Can you think of interesting Maths questions that can be asked using this picture?

One of the questions is illustrated below:

“Are the quantities of water and their prices in direct proportion?” (If they were in proportion, the price of 1 litre water would be 2 times the price of 500 mL water, right?) Often understanding this kind of pricing pattern would make us smart buyers while shopping, right?

“Is this way of showing prices and quantities user friendly and hence effective? What could be other means?” Such questions can show the importance of representing data in different ways and understand which one is more appropriate justifying with reasons.

Other such opportunities: Calculation of a distance to jog around a park (number of rounds to jog) given the track length and the target to jog, reading an infographic on the amount of storage space different folders occupy on a mobile device or a tablet to decide on the files to delete and free up the storage space, reading a fuel indicator and estimating the distance the vehicle can travel before running out of fuel, reading information on wrappers, internet plans, mobile recharge plans to decide rates and make informed decision to buy etc. are some of the other examples. (Often, I end up in situations to estimate how long my vehicle will go before running out of fuel as the indicator nears E (empty mark) to decide if I should rush to a nearby petrol pump taking detour. How about you?)

Time differences due to time zones: One’s relatives may be settled abroad and one often may have to decide if can call them now or later factoring in the time zones and time differences due to that. Even for international events and international flight timings conversions from the local standard time to the Indian standard time and vice-versa involves Maths. These are also good contexts and sources for Maths connections.

## Events around us as a source of Maths connections

News articles and trivia are also excellent sources of opportunities to connect Maths in a fun and engaging way as illustrated with a few questions below:

Unless the height is estimated, can we truly appreciate dare-devilry of this soldier?

## Jokes and funny conversations as a source of teaching Maths

The mother of already three children is pregnant with her fourth child.
One evening, the eldest daughter says to her dad: “Do you know, daddy, what I’ve found out?”
“No.”
“The new baby will be Chinese!”
“What?”
“Yes. I’ve read in a paper that the statistics shows that every fourth child born nowadays is Chinese…”

Ask students to point a mathematical error in the joke. How about introducing ratios with such a joke and mathematical discussions around it? In fact, such a situation would be nice to hook students to introduce to ratios to compare quantities! Math questions associated with the joke that can be posed: “What is the ratio of the number of Chinese children born to the total number of students born in the world? What fraction of the children born in the world are Chinese?”

Even cartoon pictures can be sources:

## Theme based Maths discussion and questions

One can use COVID as a context to make Maths questions. If Wimbledon or Olympics events, Republic day celebrations, sports event at school etc. are happening, those can be used to come up with interesting questions and associate Maths. Some of the examples of Maths questions are already illustrated earlier.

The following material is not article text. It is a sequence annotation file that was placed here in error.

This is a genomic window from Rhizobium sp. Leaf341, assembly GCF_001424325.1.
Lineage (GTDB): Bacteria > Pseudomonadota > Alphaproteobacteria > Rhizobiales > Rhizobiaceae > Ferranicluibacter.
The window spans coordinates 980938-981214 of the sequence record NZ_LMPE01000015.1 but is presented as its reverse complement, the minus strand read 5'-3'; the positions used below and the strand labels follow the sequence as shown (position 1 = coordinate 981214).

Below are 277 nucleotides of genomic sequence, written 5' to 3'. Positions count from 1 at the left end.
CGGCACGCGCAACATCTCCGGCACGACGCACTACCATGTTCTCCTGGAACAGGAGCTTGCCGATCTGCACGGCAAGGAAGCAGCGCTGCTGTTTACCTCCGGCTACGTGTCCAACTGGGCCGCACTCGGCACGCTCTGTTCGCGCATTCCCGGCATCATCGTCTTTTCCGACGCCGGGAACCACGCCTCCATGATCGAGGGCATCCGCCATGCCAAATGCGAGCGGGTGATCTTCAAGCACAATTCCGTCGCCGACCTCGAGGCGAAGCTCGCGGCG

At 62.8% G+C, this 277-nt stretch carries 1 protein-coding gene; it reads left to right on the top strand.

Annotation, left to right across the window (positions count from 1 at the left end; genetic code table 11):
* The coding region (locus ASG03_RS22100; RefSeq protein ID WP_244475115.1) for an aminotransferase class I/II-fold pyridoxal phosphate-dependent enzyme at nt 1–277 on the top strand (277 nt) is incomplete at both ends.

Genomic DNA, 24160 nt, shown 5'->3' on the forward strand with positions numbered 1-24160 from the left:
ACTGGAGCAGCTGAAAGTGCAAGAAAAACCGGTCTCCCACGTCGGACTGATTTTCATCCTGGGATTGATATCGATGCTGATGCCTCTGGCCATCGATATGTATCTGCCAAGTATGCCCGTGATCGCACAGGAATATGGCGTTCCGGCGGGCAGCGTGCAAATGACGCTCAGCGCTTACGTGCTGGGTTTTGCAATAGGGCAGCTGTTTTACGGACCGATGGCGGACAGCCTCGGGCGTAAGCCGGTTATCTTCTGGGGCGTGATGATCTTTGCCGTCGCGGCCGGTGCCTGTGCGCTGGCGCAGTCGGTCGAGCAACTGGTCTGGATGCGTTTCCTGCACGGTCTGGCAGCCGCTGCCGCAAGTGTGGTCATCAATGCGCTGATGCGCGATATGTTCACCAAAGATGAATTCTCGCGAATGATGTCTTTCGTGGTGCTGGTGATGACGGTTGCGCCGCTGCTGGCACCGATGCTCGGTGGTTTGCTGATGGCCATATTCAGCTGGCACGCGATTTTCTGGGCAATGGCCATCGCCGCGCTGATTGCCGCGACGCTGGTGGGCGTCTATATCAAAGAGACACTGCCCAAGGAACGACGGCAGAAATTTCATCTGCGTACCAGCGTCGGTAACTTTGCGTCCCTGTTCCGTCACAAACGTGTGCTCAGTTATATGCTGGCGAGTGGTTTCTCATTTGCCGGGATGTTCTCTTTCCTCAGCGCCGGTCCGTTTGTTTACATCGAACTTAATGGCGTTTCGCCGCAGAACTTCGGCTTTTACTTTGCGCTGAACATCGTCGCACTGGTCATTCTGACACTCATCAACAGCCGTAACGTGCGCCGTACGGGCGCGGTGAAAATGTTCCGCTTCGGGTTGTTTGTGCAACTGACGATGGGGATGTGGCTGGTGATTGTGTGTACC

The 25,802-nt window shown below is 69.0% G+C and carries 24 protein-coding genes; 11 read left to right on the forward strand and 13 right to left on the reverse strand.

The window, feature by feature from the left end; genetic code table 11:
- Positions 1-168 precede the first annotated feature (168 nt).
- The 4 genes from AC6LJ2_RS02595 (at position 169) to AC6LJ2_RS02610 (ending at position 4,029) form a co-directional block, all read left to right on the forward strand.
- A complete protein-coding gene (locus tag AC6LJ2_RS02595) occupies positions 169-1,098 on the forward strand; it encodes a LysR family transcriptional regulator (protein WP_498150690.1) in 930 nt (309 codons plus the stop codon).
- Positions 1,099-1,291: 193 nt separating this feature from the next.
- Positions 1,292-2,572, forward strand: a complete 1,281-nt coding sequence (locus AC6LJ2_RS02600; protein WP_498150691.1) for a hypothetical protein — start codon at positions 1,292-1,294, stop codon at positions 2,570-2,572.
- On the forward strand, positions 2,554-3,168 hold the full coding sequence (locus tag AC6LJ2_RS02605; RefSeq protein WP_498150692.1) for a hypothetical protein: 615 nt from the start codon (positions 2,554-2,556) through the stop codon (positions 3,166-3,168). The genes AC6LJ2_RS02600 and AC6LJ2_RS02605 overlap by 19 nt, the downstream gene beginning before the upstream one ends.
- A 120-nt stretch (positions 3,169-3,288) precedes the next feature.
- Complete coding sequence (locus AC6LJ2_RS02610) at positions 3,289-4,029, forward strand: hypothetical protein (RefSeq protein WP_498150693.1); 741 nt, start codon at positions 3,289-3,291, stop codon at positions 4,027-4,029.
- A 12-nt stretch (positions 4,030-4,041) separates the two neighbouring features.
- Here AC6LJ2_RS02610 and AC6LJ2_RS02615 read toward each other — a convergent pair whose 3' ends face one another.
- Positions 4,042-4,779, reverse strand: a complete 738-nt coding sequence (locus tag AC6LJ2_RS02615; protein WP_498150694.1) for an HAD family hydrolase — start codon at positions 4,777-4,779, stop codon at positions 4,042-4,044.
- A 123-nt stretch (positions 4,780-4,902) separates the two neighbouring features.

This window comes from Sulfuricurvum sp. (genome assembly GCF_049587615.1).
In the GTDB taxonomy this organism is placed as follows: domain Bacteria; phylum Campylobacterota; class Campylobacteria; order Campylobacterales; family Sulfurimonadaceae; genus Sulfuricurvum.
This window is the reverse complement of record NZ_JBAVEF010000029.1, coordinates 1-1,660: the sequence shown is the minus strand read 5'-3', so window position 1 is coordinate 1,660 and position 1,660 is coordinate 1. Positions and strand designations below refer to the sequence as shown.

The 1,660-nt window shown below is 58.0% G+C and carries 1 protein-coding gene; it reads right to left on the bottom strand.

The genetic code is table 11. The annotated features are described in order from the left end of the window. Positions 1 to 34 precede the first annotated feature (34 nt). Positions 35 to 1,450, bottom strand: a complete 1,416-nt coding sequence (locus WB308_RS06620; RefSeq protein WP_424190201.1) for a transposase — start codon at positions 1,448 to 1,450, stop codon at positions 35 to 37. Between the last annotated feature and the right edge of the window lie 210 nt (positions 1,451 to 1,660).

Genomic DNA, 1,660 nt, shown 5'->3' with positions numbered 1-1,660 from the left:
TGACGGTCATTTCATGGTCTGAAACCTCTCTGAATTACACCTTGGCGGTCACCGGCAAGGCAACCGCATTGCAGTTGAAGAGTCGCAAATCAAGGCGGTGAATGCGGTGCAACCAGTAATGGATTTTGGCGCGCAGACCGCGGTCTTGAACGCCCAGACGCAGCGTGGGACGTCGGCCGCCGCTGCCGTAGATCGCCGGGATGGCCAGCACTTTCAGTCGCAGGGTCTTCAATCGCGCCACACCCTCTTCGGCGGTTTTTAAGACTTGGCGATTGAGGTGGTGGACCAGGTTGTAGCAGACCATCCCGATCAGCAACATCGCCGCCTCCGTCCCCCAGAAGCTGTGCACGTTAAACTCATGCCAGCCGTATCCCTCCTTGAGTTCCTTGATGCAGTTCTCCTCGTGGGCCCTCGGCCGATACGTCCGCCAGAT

## Projects dealing with real life applications

How about giving a detergent soap-bar and asking students to arrive at the dimensions (length, width and height) of a cuboidal carton to pack 50/100 such bars? What other different dimensions are possible? Which ones are more user friendly to handle and transport? Such a project can also act as a ‘hook’ to introduce them to the concept of volume of a cuboid, derive formula of a volume of a cuboid and be leveraged as opportunities to collaborate and learn as a group.

Such projects giving them real life problems are also excellent means to make Maths engaging and meaningful.

# Assessment in the form of a story

What? Can the entire assessment assessing important concepts of a particular grade be in the form of a story? Yes, why not? Here is an example of an entire ASSET test for grade 8 in the form of a story!

It is important to help learners see connections and relevance of Maths in real life. In the article, I have tried to give some concrete ideas on how we educators and parents can do the same ourselves and subsequently help learners to connect Maths with real life, and make it interesting as well as engaging. Text-book and curriculum writers could also include more of such real-life based Maths problems with real images in their work. We can bring real life images connecting Maths to classrooms and ask learners themselves to come up with interesting Maths questions whose answers are worth seeking. This way we would also help them develop mathematical thinking and pique interest towards Maths, an avenue less explored but can be quite powerful. Any other such ideas and your experiences are welcome.

All the examples of questions in the article are from ASSET or Mindspark and made by the author with the support of his team. We at Educational Initiatives (EI) strive for and enrich its products with such pedagogical innovations. Feel free to use these questions in your classrooms acknowledging the source as ASSET or Mindspark. You can reach me at maulik.shah@ei-india.com and share your work, suggestions and feedback.